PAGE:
State Senate approves bill making it easier for more political parties on the ballot

(NASHVILLE, TN), May 9, 2011 — The State Senate approved legislation today to make it easier for minor political parties to receive statewide recognition in order to place a slate of candidates on the ballot and hold a primary election.  The bill, sponsored by Senate Majority Leader Mark Norris (R-Collierville), allows for voters to sign the petition to place a minor party on the ballot, regardless of whether they proclaim to be a member of that party.  It reverses over 25 years of Democrat-led resistance to allowing more statewide parties on the Tennessee ballot.

“This bill eases the current qualification requirements for minor parties to be recognized,” said Senator Norris.  “It eases requirements for those signing the petition and simplifies the timeline required.  This eases the burden and extends the franchise to more Tennesseans.”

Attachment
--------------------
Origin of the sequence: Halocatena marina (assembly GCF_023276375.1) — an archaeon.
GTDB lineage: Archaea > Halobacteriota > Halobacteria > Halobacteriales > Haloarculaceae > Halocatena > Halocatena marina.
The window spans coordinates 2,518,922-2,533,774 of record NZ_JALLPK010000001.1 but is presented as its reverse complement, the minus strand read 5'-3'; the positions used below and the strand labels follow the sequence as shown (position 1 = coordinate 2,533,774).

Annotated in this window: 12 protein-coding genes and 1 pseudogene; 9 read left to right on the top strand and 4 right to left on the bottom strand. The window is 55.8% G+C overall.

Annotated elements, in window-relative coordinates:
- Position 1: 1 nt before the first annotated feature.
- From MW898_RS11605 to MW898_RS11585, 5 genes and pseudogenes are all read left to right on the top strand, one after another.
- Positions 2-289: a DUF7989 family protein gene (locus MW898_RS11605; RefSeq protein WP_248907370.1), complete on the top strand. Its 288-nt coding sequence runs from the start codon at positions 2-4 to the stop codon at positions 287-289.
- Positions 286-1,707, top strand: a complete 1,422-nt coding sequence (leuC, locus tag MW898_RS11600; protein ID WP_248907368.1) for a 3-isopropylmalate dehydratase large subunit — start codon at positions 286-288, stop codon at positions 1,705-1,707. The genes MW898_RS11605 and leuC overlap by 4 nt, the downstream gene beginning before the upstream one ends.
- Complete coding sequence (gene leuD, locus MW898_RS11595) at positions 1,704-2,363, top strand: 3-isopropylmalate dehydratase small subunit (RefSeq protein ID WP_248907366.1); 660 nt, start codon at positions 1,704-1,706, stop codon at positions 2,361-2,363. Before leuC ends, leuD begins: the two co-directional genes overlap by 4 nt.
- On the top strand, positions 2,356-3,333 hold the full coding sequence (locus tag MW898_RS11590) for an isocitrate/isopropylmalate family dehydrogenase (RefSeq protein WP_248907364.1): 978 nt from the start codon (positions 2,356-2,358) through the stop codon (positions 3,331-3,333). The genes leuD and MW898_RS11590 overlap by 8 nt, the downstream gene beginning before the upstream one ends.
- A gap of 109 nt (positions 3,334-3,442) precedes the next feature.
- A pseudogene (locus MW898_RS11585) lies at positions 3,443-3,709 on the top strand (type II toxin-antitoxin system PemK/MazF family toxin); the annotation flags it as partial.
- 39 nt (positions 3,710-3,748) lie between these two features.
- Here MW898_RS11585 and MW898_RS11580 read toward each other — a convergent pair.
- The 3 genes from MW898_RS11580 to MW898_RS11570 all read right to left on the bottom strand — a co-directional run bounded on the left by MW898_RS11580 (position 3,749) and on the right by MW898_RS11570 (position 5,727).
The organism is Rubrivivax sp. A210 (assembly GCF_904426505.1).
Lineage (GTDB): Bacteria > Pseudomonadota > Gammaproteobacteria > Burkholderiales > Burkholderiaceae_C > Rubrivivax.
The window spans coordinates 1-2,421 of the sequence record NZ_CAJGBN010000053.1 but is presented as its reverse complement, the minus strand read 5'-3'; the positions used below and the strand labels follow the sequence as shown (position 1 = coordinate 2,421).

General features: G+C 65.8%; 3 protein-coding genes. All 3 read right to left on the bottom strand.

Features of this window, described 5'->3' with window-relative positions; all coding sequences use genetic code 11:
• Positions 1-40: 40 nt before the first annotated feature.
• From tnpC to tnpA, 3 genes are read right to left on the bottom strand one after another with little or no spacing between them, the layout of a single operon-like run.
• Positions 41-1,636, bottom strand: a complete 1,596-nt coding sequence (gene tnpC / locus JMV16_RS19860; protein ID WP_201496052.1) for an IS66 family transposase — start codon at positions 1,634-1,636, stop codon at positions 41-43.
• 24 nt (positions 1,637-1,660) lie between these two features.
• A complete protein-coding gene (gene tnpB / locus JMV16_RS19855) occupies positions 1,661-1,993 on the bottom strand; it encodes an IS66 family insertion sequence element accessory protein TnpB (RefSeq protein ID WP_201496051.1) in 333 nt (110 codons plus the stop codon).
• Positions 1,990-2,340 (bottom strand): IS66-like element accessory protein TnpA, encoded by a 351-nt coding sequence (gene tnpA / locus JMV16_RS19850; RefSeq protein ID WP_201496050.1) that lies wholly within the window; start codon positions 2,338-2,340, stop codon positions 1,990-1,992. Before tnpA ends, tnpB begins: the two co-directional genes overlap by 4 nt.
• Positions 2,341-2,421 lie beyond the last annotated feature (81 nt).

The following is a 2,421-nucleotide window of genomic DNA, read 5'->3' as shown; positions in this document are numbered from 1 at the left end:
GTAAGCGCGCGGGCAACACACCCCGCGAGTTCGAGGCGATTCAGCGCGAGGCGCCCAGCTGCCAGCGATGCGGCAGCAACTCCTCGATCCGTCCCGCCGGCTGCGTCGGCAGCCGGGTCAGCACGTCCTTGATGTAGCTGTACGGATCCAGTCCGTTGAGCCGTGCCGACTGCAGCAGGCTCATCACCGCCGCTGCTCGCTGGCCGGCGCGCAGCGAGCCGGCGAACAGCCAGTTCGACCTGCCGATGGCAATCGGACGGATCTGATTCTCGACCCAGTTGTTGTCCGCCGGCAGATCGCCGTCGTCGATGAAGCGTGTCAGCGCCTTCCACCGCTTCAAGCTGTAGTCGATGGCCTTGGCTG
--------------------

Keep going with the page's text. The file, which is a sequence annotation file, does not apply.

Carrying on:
Prior to passage of SB 935 / HB 794, Tennessee law required a minor party to gain the signatures equivalent to 2.5 percent of the total number of those voting in the most recent race for governor.  The law required those signing the petition to declare their party membership.  The legislation changes that so any voter may sign the petition, regardless of association with the minor party. 

The bill also gives a minor party wishing to gain recognition an additional 30 days to return their petition to the State Coordinator of Elections for their slate of candidates to be placed on the ballot.  Currently, a minor party’s petition must be submitted 30 days before the two major parties filing deadline.  The bill allows minor parties to simultaneously submit their petition to be recognized as a party on the filing deadline set for major parties, which is the first Thursday in April.

Finally, the bill gives the State Election Coordinator’s office 30 days to verify that the 2.5 percent is a valid number for recognition.  If verified, the minor party would be allowed to have a primary in August.  If there are not enough valid signatures, those individuals associated with the minor party revert back to independent status, and are listed on the ballot as an independent. 

“This legislation gives minor party candidates more opportunities than any time in recent state history to be placed on the ballot and properly recognized,” added Norris.  “I am pleased this legislation has been approved by the House and Senate.

The bill now goes to the governor for his signature.

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